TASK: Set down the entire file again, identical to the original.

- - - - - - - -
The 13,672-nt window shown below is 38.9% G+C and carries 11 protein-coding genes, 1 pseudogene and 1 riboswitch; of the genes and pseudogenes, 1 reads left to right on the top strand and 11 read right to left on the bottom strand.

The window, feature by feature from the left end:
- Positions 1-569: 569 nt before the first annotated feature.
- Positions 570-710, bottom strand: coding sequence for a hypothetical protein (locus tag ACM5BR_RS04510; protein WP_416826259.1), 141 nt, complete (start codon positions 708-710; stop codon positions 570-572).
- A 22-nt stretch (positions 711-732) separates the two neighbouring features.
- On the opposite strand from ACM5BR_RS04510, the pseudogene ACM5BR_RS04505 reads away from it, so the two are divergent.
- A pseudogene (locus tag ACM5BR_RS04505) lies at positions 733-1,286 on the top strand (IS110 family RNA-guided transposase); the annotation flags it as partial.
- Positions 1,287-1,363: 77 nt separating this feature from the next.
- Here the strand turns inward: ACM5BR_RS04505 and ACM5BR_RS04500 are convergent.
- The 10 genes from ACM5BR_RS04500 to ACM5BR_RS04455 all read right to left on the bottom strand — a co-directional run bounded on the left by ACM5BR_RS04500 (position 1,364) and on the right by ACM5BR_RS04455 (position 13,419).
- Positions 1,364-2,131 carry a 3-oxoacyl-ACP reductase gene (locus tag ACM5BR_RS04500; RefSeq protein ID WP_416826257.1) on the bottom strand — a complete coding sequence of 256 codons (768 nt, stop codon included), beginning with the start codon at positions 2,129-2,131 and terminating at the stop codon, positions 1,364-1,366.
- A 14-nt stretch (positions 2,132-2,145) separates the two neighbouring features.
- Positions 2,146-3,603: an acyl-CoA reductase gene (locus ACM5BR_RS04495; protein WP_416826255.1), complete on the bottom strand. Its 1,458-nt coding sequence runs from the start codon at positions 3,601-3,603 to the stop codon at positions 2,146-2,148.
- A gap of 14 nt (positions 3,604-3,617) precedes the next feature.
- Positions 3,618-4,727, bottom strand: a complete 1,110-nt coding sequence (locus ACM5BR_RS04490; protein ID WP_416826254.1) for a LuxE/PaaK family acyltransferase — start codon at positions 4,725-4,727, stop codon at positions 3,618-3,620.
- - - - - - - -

The 13,672-nt window shown below is 38.9% G+C and carries 11 protein-coding genes, 1 pseudogene and 1 riboswitch; of the genes and pseudogenes, 1 reads left to right on the top strand and 11 read right to left on the bottom strand.

The window, feature by feature from the left end:
- Positions 1-569: 569 nt before the first annotated feature.
- Positions 570-710, bottom strand: coding sequence for a hypothetical protein (locus tag ACM5BR_RS04510; protein WP_416826259.1), 141 nt, complete (start codon positions 708-710; stop codon positions 570-572).
- A 22-nt stretch (positions 711-732) separates the two neighbouring features.
- On the opposite strand from ACM5BR_RS04510, the pseudogene ACM5BR_RS04505 reads away from it, so the two are divergent.
- A pseudogene (locus tag ACM5BR_RS04505) lies at positions 733-1,286 on the top strand (IS110 family RNA-guided transposase); the annotation flags it as partial.
- Positions 1,287-1,363: 77 nt separating this feature from the next.
- Here the strand turns inward: ACM5BR_RS04505 and ACM5BR_RS04500 are convergent.
- The 10 genes from ACM5BR_RS04500 to ACM5BR_RS04455 all read right to left on the bottom strand — a co-directional run bounded on the left by ACM5BR_RS04500 (position 1,364) and on the right by ACM5BR_RS04455 (position 13,419).
- Positions 1,364-2,131 carry a 3-oxoacyl-ACP reductase gene (locus tag ACM5BR_RS04500; RefSeq protein ID WP_416826257.1) on the bottom strand — a complete coding sequence of 256 codons (768 nt, stop codon included), beginning with the start codon at positions 2,129-2,131 and terminating at the stop codon, positions 1,364-1,366.
- A 14-nt stretch (positions 2,132-2,145) separates the two neighbouring features.
- Positions 2,146-3,603: an acyl-CoA reductase gene (locus ACM5BR_RS04495; protein WP_416826255.1), complete on the bottom strand. Its 1,458-nt coding sequence runs from the start codon at positions 3,601-3,603 to the stop codon at positions 2,146-2,148.
- A gap of 14 nt (positions 3,604-3,617) precedes the next feature.
- Positions 3,618-4,727, bottom strand: a complete 1,110-nt coding sequence (locus ACM5BR_RS04490; protein ID WP_416826254.1) for a LuxE/PaaK family acyltransferase — start codon at positions 4,725-4,727, stop codon at positions 3,618-3,620.